Stein R. Moe, Ole Tobias Rannestad, Katrine Eldegard, Ole Gunnar Støen, Ommund Lindtjørn, Paul Okullo, Svein Dale
Vast areas of the African savanna landscapes are characterized by tree-covered Macrotermes termite mounds embedded within a relatively open savanna matrix. In concert with termites, large herbivores are important determinants of savanna woody vegetation cover. The relative cover of woody species has considerable effects on savanna function. Despite the potentially important ecological relationships between termite mounds, woody plants, large herbivores, and birds, these associations have previously received surprisingly little attention. We experimentally studied the effects of termites and large herbivores on the avian community in Lake Mburo National Park, Uganda, where woody vegetation is essentially limited to termite mounds. Our experiment comprised of four treatments in nine replicates; unfenced termite mounds, fenced mounds (excluding large mammals), unfenced adjacent savanna, and fenced savanna. We recorded species identity, abundance, and behavior of all birds observed on these plots over a two-month period, from late dry until wet season. Birds used termite mounds almost exclusively, with only 3.5% of observations occurring in the treeless intermound savanna matrix. Mean abundance and species richness of birds doubled on fenced (large herbivores excluded) compared to unfenced mounds. Feeding behavior increased when large mammals were excluded from mounds, both in absolute number of observed individuals, and relative to other behaviors. This study documents the fundamental positive impact of Macrotermes termites on bird abundance and diversity in an African savanna. Birds play crucial functional roles in savanna ecosystems, for example, by dispersing fruits or regulating herbivorous insect populations. Thus, the role of birds in savanna dynamics depends on the distribution and abundance of termite mounds.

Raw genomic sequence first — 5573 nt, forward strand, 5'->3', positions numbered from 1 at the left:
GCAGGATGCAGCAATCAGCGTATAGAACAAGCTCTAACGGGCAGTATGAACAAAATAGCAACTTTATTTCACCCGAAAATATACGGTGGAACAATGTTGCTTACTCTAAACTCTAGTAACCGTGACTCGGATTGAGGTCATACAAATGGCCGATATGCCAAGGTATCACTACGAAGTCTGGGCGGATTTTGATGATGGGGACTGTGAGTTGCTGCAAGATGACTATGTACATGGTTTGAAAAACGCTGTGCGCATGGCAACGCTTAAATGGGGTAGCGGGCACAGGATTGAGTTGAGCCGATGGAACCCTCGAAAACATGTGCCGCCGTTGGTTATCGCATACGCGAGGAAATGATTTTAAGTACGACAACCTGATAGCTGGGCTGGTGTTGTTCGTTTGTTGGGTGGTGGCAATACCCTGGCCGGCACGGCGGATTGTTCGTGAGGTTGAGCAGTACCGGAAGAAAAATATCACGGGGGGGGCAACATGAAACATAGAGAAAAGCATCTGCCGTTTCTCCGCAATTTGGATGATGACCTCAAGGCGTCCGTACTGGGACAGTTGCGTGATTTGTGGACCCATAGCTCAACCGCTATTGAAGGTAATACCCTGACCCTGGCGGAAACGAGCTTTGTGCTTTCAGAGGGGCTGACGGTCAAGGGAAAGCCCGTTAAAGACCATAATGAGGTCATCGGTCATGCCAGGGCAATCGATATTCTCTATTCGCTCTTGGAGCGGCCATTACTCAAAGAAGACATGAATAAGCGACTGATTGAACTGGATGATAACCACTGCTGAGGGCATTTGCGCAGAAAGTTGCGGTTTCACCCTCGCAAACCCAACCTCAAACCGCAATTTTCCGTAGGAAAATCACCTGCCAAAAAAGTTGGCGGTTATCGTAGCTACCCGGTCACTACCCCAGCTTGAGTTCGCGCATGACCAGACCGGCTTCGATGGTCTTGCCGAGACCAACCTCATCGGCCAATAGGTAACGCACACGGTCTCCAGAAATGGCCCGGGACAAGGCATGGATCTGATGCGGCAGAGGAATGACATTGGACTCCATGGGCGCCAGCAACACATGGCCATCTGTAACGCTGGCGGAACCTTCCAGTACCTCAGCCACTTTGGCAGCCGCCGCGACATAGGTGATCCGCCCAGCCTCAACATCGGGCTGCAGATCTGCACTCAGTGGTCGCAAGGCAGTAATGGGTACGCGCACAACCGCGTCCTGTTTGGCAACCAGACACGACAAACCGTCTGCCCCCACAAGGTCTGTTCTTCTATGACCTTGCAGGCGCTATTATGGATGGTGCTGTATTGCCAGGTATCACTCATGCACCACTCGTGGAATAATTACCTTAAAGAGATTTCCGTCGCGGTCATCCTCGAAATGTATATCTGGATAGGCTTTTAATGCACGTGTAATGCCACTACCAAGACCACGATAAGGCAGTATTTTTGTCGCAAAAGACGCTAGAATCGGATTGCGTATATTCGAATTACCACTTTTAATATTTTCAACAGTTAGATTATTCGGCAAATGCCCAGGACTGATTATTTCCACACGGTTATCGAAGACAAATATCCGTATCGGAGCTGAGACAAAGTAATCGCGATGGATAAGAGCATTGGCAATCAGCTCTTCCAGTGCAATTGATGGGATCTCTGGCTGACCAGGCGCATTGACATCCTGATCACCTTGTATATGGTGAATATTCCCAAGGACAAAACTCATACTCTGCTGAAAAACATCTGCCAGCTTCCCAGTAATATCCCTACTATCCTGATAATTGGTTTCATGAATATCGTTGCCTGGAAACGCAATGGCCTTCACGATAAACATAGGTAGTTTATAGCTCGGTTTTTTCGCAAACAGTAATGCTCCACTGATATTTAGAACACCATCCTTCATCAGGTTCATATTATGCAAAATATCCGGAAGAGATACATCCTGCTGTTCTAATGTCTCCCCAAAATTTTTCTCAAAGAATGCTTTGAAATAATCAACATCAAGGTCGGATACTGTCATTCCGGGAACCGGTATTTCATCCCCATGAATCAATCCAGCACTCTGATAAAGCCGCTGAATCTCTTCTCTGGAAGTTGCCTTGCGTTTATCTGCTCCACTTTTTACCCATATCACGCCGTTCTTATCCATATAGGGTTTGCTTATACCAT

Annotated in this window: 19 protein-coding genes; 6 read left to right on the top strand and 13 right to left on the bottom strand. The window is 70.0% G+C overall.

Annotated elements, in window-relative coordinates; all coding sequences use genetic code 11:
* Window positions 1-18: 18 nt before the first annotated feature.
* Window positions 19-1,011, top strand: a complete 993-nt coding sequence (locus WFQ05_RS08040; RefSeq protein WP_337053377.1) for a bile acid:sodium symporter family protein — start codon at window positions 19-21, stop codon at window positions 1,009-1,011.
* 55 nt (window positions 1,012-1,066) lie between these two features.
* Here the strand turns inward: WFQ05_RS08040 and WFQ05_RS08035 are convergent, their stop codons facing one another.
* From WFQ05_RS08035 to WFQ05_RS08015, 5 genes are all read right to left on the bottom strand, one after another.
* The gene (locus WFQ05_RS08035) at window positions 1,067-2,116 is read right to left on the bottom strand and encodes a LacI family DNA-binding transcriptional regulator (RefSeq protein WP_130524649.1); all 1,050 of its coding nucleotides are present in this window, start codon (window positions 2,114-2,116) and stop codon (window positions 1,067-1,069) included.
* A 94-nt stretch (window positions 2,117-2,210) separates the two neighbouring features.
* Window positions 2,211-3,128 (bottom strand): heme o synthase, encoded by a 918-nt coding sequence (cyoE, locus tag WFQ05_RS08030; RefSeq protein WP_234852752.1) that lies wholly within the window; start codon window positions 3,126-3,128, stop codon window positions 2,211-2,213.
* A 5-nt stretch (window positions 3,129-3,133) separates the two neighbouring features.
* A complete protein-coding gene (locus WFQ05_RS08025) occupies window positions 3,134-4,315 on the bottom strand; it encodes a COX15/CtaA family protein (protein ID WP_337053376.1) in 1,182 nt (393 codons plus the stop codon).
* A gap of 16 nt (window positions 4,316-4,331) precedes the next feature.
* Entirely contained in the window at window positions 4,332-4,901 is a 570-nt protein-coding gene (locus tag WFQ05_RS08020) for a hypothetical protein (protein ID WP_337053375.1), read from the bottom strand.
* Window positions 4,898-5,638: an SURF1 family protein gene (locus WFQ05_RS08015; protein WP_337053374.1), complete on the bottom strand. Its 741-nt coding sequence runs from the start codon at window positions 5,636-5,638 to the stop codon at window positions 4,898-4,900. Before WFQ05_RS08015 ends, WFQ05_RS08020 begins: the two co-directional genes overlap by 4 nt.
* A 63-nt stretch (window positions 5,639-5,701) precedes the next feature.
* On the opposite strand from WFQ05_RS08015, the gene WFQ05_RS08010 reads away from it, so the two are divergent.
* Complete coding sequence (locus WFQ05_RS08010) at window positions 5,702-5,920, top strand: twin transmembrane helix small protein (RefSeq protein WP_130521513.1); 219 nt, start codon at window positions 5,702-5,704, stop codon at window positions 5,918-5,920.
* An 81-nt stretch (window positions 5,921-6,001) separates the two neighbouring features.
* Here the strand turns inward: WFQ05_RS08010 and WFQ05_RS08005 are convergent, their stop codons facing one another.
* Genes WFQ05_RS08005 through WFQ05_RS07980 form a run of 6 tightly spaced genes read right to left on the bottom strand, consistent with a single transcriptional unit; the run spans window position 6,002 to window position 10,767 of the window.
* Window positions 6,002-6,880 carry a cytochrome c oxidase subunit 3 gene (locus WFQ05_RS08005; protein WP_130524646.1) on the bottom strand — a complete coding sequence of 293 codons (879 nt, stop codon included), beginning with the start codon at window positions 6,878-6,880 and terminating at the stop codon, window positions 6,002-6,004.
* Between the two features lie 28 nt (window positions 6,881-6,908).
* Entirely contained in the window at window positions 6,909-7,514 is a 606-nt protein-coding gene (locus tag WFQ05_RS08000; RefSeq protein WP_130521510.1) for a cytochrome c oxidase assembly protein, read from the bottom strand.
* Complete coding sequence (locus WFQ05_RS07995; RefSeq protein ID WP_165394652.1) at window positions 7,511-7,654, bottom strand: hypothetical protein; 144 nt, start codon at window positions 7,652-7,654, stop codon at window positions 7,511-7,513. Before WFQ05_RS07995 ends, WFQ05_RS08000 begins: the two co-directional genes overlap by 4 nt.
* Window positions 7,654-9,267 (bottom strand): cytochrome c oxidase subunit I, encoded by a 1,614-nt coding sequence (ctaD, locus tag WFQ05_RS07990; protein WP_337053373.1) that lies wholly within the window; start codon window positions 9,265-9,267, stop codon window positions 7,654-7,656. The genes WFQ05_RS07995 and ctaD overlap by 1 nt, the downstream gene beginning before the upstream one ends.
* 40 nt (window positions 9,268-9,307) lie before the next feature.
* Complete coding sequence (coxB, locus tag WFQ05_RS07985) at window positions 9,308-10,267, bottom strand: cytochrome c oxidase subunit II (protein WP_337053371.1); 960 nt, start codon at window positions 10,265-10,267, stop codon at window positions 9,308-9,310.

The study focuses on the effects of large Macrotermes termite mounds and large herbivores on the savanna avifauna. We show that these large mounds, covered by woody vegetation, are fundamental resource islands for African savanna bird communities.